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University is an education in the broadest sense. Our University section will enable you to make the most of your time at University and take advantage of all of the opportunities available to you.
Making the most of your time at University
In this section you can find all the advice and guidance you need as you apply for jobs and prepare for interviews.
In the Recruitment section there is a wealth of information about completing applications forms, online tests, and the various stages in the recruitment. Whilst the Disability section provides advice on how to manage your disability during the recruitment process including information on how to inform an employer of what you require and referring to your disability during an interview.
Managing Your Disability
The Organisations section is where you can find out about various organisations, the opportunities they offer and their individual approach to disability.
Profiles / Stories
It’s always great to hear from those who have been successful.
This section profiles many individuals, working across different industries, at various stages of their careers. Their interviews demonstrate that is possible to have a successful career regardless of whether or not you have a disability. They also illustrate the adjustments that can be made in the workplace.
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When completing a CV or application form exactly the same principles apply for disabled applicants as they do for those without a disability. However, the difference is that you may need to explain certain elements of your application that relate specifically to your disability e.g. a gap in your education, lower academics or a lack of work experience.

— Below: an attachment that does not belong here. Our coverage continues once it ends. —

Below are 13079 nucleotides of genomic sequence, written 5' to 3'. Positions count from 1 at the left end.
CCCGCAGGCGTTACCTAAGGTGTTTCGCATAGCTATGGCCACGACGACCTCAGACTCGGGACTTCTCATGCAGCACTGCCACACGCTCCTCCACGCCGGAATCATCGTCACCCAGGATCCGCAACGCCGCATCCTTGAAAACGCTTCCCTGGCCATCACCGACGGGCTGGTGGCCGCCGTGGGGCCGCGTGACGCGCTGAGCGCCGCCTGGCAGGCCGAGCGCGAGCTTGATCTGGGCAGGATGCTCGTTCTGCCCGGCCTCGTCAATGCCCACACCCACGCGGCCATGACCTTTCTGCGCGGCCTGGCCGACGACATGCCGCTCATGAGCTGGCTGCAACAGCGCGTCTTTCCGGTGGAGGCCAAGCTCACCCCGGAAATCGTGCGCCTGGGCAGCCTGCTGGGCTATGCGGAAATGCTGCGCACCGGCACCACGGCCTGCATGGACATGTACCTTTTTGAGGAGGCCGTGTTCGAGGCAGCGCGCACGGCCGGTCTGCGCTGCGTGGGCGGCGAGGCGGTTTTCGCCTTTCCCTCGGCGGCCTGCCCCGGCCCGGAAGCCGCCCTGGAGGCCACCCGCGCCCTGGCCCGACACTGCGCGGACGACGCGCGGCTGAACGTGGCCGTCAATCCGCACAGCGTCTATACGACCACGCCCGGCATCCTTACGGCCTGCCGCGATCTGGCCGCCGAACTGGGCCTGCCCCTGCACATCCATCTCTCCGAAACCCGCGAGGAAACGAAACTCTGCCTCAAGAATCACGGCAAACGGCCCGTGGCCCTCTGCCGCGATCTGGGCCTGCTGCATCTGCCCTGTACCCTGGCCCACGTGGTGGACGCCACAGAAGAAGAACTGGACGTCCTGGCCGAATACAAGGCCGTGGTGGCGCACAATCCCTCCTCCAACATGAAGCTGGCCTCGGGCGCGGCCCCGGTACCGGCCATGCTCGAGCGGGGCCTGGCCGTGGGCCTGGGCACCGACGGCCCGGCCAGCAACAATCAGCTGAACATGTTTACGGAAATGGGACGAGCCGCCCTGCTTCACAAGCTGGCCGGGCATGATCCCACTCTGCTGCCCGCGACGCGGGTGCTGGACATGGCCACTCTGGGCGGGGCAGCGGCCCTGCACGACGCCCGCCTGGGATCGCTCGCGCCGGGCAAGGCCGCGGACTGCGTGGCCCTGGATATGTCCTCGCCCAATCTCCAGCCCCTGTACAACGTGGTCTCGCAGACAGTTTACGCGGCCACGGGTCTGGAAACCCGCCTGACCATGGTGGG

By being open and honest from the beginning you will find it easier to request any support or adjustments you may need later in the recruitment process.
How you decide to account for the gap in your application is a personal decision - you need to decide how you are most comfortable doing this.
When screening your application form, employers will take genuine mitigating circumstances relating to your disability into consideration. However, you need to be very clear that it is due to your disability.
As with Accounting for gaps in your education there are various different stages where you can explain your mitigating circumstances.
Keep what you say brief and to the point whilst ensuring you provide sufficient information for the employer to understand the situation
If you have never previously worked, it is only natural that an employer may have concerns about your ability to do so. If you have work experience it will be much easier for you to address your employer's apprehensions.
Drawing on your disability to demonstrate your strengths may be the most effective way of demonstrating what is being assessed. Remember to draw upon a wide variety of examples to answer questions to demonstrate your range of experience.
Always ensure your application is relevant, accurate, concise and tailored.
Be open about the impact of your disability on your application or you may be unnecessarily rejected.